By: Katy Rowe-Schurwanz

A recent ancient DNA paper examining the Goths and their origins is out, but not the ones you might be thinking of.

Today, the word “gothic” tends to bring to mind images of elaborate cathedrals such as Notre Dame de Paris, works of fiction such as Frankenstein by Mary Shelley and those by Edgar Allen Poe and H.P. Lovecraft, or images of people dressed in black with Victorian, new wave, glam, and punk rock influences.

But the original Goths were a Germanic tribe active in the early first millennium CE.

Portrait of Alaric, a Visigoth, on horseback

While many things are known about the Goths, and much speculation has occurred, their origin has been a mystery for hundreds of years. A new paper sheds more light on the origins of the Gothic people.

The Origin of Goths and Their Split Into Visigoths, Ostragoths, and Crimean Goths

The origins of the Goths have been unclear. There is archaeological, historical, and linguistic evidence linking the Goths to the Wielbark culture along the Vistula River and Baltic Sea in Poland in the first and second centuries CE.

Map of the Vistula River and Baltic Sea in Poland

There is also evidence that the Goths moved from Poland into the areas of Ukraine, Moldova, and Romania in the third century, where they clashed with the Vandals, Huns, and Romans. They split into three groups: the Visigoths, Ostragoths, and Crimean Goths.

The Visigoths, or Western Goths, sacked Rome in 410 CE and spread into the Iberian Peninsula. They were pushed out of France by the Gauls in 507 CE and were mostly assimilated by the Umayyad Caliphate in the eighth century. A number of Goths fled to Asturias, where they joined with other groups and launched the Reconquista.

The Ostragoths, or Eastern Goths, were ruled by the Huns until overthrowing them and forming their own kingdom in Italy in the late fifth century. They clashed with the Byzantine Empire before falling to and being assimilated by the Lombards in 567 CE.

The Crimean Goths remained around the Black Sea. They fought off many invaders, including the Huns and Khazars, before they were conquered by the Ottoman Empire in the 15th century. Crimean Gothic was the last linguistical survivor, going extinct in the late 19th century, although there are rumors of it being spoken still during World War II.

Sixth-century historian Jordanes, himself a descendant of the Goths, claimed the Goths originated in Gotland in Sweden and moved south across the Baltic Sea in the first century. There is circumstantial evidence for this claim, mainly the similarities between the names of the Goths and place names such as Gotland, Västergötland (home of Old English hero Beowulf), and Östergötland, as well as the names of other tribes from Sweden—the Geats and the Gutes.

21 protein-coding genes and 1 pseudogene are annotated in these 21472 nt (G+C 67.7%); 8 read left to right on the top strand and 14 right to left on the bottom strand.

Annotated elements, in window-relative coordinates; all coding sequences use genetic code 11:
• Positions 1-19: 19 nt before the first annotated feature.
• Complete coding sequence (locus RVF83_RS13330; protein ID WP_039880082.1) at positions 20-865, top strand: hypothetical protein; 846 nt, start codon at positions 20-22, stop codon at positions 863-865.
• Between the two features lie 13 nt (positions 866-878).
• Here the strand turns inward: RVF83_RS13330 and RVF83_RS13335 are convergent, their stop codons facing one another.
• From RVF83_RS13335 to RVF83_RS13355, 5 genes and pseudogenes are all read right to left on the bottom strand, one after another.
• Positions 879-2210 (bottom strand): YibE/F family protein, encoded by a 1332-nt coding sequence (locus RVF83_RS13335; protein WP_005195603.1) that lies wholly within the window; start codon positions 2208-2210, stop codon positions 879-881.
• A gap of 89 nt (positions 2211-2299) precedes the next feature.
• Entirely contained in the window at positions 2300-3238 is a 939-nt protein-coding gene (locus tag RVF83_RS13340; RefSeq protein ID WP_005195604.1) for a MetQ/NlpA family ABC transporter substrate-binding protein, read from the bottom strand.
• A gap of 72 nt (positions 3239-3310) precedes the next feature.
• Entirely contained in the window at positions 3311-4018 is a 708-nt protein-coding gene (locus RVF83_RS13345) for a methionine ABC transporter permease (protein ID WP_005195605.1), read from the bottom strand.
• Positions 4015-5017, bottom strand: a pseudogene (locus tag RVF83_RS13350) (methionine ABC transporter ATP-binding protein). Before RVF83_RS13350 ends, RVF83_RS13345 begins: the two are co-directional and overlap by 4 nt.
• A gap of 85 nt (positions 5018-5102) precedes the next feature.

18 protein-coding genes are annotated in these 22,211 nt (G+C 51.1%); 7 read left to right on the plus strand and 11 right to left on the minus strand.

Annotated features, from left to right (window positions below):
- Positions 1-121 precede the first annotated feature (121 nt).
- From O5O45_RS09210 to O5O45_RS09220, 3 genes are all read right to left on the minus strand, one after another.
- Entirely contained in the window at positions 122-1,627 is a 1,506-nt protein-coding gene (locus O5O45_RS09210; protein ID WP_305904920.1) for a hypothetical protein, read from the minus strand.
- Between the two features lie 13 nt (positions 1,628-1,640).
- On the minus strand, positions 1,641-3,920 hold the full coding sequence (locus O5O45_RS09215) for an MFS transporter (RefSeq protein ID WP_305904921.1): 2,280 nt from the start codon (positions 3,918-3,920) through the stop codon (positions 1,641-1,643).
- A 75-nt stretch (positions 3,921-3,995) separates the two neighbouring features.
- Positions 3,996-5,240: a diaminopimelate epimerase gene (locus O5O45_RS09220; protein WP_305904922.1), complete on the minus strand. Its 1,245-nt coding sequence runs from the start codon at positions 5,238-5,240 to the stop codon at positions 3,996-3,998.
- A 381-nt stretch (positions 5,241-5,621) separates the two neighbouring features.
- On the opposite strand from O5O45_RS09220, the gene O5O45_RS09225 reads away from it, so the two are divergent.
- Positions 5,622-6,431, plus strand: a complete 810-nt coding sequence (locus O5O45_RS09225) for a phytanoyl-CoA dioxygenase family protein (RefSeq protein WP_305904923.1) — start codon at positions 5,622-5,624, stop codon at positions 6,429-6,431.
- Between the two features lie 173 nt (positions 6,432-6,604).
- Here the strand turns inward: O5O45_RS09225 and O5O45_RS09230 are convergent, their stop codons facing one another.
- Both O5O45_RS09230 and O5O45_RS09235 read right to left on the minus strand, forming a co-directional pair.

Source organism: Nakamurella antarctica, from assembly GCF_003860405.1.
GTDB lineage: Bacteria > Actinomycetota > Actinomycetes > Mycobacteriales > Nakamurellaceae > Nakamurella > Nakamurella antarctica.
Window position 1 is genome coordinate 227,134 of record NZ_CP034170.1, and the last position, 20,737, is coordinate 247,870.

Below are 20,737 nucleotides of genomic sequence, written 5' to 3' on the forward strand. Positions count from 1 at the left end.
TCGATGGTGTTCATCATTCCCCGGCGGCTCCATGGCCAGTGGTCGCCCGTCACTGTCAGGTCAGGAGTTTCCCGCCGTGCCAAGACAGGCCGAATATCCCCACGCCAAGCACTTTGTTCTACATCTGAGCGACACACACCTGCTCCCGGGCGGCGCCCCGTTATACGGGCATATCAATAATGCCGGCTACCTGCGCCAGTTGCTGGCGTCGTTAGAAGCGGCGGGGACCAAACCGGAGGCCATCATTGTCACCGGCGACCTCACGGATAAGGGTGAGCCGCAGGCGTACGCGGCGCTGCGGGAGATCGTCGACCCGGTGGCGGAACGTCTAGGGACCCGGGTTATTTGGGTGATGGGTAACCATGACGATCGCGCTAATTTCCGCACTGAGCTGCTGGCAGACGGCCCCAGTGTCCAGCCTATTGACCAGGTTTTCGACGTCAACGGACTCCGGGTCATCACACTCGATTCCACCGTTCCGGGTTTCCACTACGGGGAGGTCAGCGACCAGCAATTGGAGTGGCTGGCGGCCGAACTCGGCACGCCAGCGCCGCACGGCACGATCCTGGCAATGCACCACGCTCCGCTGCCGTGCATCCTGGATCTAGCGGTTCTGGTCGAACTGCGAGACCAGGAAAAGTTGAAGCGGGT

However, Jordanes’ history Getica was written centuries after these origins, and surviving earlier histories do not mention the Goths’ potential Scandinavian origins.

Archaeological Evidence of Gothic Origins Supports Early Polish and Scandanavaian Theories

There is evidence of the Goths along the Vistula River in Poland in the first and second centuries, linking them with the Wielbark culture and other Germanic tribes. Burial sites and other artifacts show links to Gothic culture, establishing their presence in the region.

Gothic-style jewelry and metalwork have been discovered in Scandinavia, and there is much similarity between Gothic culture and that of other Scandinavian and Germanic tribes, but that alone cannot definitively confirm the Goth’s Scandinavian origins.

Based on archaeological evidence alone, the Goths may have originated in Scandinavia, Poland, or somewhere else entirely.

Gothic art and architecture spread throughout Europe from the 12th to 16th centuries. However, the Gothic name for this style is a misnomer; it has nothing to do with the Goths. Italian Renaissance painter and architect Giorgio Vasari said these buildings and artworks were created in a “barbarous German style” and blamed it on the Goths, whom he blamed for the destruction of ancient Roman buildings and art.

Linguistic Evidence of Gothic Origins

Like the Gothic art and architecture found across Europe, the Gothic fiction of the Victorian era and the Gothic horror of the 20th century are misnamed. In fact, only a few contemporary documents in the Gothic language survive today, most notably the most complete Gothic translation of the Bible, the Codex Argenteus, housed at Uppsala University. None of the surviving documents are fiction, and the majority are Biblical translations.

Östergötland in Sweden is home to a rune stone, the Rök stone, that mentions the Ostragothic King Theodoric the Great, who formed the Ostragothic kingdom in Italy (and should not be confused with Theodoric I, the king of the Visigoths). The stone is considered one of the oldest known sources of Swedish literature and was likely erected in the eighth century.

The Rök stone is written in early Old Norse runes. The Gothic Bible and other documents are written in the Gothic alphabet, which was developed in the fourth century CE expressly to translate the Bible and was based mostly on the Greek alphabet, not the Runic alphabet of the Germanic tribes.